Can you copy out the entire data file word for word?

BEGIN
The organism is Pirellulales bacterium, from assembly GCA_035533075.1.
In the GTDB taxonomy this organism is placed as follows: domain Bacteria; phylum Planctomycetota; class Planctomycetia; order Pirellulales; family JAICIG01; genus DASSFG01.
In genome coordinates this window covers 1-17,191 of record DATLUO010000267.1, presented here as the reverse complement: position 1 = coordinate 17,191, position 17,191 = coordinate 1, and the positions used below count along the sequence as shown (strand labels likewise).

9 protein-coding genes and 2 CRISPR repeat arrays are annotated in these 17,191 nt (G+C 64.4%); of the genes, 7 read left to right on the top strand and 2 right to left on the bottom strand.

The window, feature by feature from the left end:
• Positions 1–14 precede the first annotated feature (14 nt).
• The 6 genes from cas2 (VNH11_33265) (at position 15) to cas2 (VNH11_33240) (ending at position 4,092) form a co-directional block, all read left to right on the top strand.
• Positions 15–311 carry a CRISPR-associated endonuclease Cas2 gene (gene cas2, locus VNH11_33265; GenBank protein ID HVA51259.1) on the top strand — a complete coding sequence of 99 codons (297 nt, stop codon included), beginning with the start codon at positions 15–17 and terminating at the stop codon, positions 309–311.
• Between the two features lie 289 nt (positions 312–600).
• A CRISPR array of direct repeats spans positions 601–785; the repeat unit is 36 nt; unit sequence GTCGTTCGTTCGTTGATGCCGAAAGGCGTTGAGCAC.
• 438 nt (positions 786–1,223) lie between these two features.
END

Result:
The organism is Pirellulales bacterium, from assembly GCA_035533075.1.
In the GTDB taxonomy this organism is placed as follows: domain Bacteria; phylum Planctomycetota; class Planctomycetia; order Pirellulales; family JAICIG01; genus DASSFG01.
In genome coordinates this window covers 1-17,191 of record DATLUO010000267.1, presented here as the reverse complement: position 1 = coordinate 17,191, position 17,191 = coordinate 1, and the positions used below count along the sequence as shown (strand labels likewise).

9 protein-coding genes and 2 CRISPR repeat arrays are annotated in these 17,191 nt (G+C 64.4%); of the genes, 7 read left to right on the top strand and 2 right to left on the bottom strand.

The window, feature by feature from the left end:
• Positions 1–14 precede the first annotated feature (14 nt).
• The 6 genes from cas2 (VNH11_33265) (at position 15) to cas2 (VNH11_33240) (ending at position 4,092) form a co-directional block, all read left to right on the top strand.
• Positions 15–311 carry a CRISPR-associated endonuclease Cas2 gene (gene cas2, locus VNH11_33265; GenBank protein ID HVA51259.1) on the top strand — a complete coding sequence of 99 codons (297 nt, stop codon included), beginning with the start codon at positions 15–17 and terminating at the stop codon, positions 309–311.
• Between the two features lie 289 nt (positions 312–600).
• A CRISPR array of direct repeats spans positions 601–785; the repeat unit is 36 nt; unit sequence GTCGTTCGTTCGTTGATGCCGAAAGGCGTTGAGCAC.
• 438 nt (positions 786–1,223) lie between these two features.